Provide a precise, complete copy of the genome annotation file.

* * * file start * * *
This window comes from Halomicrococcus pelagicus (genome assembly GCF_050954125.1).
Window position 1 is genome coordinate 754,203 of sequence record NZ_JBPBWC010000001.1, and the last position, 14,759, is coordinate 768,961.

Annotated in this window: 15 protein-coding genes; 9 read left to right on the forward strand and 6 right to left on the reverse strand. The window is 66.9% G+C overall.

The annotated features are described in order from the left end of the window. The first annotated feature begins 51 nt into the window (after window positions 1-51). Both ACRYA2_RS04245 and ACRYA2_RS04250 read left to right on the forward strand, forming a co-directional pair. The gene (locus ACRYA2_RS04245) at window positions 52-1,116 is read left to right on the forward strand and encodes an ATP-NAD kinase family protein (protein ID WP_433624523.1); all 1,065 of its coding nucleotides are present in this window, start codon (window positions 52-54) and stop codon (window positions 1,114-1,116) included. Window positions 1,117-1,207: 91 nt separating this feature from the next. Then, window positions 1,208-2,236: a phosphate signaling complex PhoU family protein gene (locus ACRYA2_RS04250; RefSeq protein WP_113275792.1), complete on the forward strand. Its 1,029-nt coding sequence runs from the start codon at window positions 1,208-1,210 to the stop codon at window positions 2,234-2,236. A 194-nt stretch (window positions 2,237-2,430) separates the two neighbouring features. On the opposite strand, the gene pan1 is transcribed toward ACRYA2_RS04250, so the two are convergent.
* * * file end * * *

This window comes from Halomicrococcus pelagicus (genome assembly GCF_050954125.1).
Window position 1 is genome coordinate 754,203 of sequence record NZ_JBPBWC010000001.1, and the last position, 14,759, is coordinate 768,961.

Annotated in this window: 15 protein-coding genes; 9 read left to right on the forward strand and 6 right to left on the reverse strand. The window is 66.9% G+C overall.

The annotated features are described in order from the left end of the window. The first annotated feature begins 51 nt into the window (after window positions 1-51). Both ACRYA2_RS04245 and ACRYA2_RS04250 read left to right on the forward strand, forming a co-directional pair. The gene (locus ACRYA2_RS04245) at window positions 52-1,116 is read left to right on the forward strand and encodes an ATP-NAD kinase family protein (protein ID WP_433624523.1); all 1,065 of its coding nucleotides are present in this window, start codon (window positions 52-54) and stop codon (window positions 1,114-1,116) included. Window positions 1,117-1,207: 91 nt separating this feature from the next. Then, window positions 1,208-2,236: a phosphate signaling complex PhoU family protein gene (locus ACRYA2_RS04250; RefSeq protein WP_113275792.1), complete on the forward strand. Its 1,029-nt coding sequence runs from the start codon at window positions 1,208-1,210 to the stop codon at window positions 2,234-2,236. A 194-nt stretch (window positions 2,237-2,430) separates the two neighbouring features. On the opposite strand, the gene pan1 is transcribed toward ACRYA2_RS04250, so the two are convergent.